x Zero Assets - Spectrum Enterprises


Zero Assets

Written by Mike Sprague, Spectrum Enterprises

Many of the files that come through our office show applicants that are claiming to have zero assets.  While in some instances this is actually true, it is not common for a household (HH) to have zero assets.

HUD defines an asset as an item of value that can be turned into cash.  By this definition, cash itself is also an asset.  For a list of items that are not considered assets, please refer to Exhibit 5-2 in the HUD 4350.3.

In instances where an applicant is stating that they have zero assets a manager needs to ask follow up questions.  Here are some examples that we are seeing.

Example 1:  Head of Household (HOH) is working full time and pay stubs show direct deposit or deductions for a retirement account.  The account that is used for direct deposit is an asset, and the retirement account is most likely an asset too.  The only time that a retirement account would not be counted is if the applicant cannot access the account while employed with the company.  Be careful here though.  If an applicant is charged a fee to withdraw from the account, it means that they can access the account and it needs to be counted as an asset.

Example 2:  The HOH’s direct deposit in the above example goes onto a Debit Card that is not tied to a bank account.  HUD recognizes these cards as an asset and they need to be treated like a savings account.    

Example 3:  HOH receives child support, TANF, SSDI/SSI, Unemployment, etc.  More often than not, each of these benefits is received on an electronic debit card.  For example, as of March 2013 the SSA stopped issuing paper checks and has only been using a Direct Express Debit Card when the claimant has no bank account (http://www.rbdnow.com/documents/hudblast/email%20blast%20022813.htm).  Remember that HUD recognizes these cards as an asset.  The current balance needs to be counted.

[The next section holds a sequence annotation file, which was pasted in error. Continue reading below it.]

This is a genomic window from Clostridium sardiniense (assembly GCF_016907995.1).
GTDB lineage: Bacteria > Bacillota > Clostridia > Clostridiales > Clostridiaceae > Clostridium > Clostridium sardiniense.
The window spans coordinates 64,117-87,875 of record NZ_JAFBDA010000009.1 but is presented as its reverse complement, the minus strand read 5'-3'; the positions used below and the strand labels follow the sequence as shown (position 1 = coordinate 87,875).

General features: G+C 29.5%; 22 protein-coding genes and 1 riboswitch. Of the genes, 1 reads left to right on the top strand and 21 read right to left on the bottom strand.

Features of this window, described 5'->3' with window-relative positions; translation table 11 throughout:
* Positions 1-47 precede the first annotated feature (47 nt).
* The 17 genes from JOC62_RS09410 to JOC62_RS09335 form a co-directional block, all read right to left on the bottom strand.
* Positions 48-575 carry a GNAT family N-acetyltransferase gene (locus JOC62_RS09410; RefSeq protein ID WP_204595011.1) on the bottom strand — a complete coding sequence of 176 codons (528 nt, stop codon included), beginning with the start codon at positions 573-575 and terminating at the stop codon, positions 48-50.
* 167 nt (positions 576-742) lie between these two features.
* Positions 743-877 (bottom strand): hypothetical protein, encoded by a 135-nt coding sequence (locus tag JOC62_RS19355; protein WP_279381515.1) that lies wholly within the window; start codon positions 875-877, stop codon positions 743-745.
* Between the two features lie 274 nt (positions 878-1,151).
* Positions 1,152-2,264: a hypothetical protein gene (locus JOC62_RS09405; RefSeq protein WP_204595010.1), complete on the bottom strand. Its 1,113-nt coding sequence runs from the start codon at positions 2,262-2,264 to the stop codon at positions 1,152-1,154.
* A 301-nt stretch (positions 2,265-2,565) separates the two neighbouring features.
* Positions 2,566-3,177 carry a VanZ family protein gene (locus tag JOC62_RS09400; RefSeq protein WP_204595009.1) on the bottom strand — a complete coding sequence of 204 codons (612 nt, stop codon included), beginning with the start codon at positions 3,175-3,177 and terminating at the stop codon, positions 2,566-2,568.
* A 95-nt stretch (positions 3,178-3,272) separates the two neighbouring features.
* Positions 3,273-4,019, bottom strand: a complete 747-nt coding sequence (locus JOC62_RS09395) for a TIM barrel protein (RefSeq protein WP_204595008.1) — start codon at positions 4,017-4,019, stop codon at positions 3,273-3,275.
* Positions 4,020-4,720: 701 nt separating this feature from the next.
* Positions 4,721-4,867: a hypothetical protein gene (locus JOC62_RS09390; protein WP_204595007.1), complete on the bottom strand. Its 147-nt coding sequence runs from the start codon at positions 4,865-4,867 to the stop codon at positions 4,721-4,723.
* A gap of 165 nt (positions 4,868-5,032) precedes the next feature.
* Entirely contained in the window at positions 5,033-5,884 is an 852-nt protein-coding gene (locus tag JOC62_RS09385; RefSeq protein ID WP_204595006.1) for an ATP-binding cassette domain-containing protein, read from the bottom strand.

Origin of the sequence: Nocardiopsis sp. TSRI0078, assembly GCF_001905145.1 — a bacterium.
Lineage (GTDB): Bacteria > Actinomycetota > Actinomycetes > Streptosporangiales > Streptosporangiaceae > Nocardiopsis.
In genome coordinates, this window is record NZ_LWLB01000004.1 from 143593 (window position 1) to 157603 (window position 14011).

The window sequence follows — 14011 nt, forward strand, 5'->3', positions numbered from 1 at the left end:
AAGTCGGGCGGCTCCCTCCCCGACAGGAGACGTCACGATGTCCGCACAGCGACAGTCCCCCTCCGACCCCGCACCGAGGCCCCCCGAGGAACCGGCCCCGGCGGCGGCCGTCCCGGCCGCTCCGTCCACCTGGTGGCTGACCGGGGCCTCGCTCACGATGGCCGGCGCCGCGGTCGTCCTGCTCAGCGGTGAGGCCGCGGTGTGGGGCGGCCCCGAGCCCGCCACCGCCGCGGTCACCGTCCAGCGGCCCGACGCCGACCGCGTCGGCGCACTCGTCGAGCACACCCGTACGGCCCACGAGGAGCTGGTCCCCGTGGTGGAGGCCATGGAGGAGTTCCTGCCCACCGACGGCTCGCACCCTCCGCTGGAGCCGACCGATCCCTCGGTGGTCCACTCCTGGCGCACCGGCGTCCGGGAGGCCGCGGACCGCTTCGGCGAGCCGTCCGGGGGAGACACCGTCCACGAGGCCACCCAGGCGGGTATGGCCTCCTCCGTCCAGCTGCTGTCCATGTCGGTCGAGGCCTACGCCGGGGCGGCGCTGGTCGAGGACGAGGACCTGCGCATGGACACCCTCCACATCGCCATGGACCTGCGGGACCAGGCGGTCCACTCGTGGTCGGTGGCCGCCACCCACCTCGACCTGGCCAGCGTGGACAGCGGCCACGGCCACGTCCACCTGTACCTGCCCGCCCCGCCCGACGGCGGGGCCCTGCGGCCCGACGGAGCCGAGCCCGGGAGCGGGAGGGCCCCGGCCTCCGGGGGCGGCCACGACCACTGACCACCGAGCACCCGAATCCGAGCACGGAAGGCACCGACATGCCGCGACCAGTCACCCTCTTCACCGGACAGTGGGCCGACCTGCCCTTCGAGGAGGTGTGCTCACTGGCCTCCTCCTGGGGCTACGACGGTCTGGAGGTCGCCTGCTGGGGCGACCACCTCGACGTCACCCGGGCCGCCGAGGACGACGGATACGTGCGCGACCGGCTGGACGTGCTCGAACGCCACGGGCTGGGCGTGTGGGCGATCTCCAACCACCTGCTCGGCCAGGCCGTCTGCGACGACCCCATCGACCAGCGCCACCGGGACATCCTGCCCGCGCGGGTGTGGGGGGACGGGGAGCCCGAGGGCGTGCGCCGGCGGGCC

Example 4:  The HOH receives income, but has no bank account and does not have an electronic debit card.  Whenever we see this we wonder how the applicant will be able to pay their security deposit and first month’s rent.  If they have no money saved up, where will this money come from?  The most common response is that the HOH will use a money order.  In order to create a money order, the HOH would need cash; otherwise the money order would have a $0.00 value.  Remember that cash on hand is an asset.

The IRS allows the use of an Under $5,000 Asset Cert to verify assets rather than having to 3rd party verify.  While an applicant is allowed to Self Certify their assets (as long as the total value of all assets is less than $5,000) it does not mean that the manager shouldn’t ask questions when the applicant is claiming to have zero assets.  Per the 8823 Guide, “owners may not rely on a low-income tenant’s signed, sworn statement of income from assets if a reasonable person in the owner’s position would conclude that the tenant’s income is higher than the amount presented by the tenant.  In these cases, the owner must obtain other documentation.”  Part of building a strong file and being in compliance is showing due diligence.  

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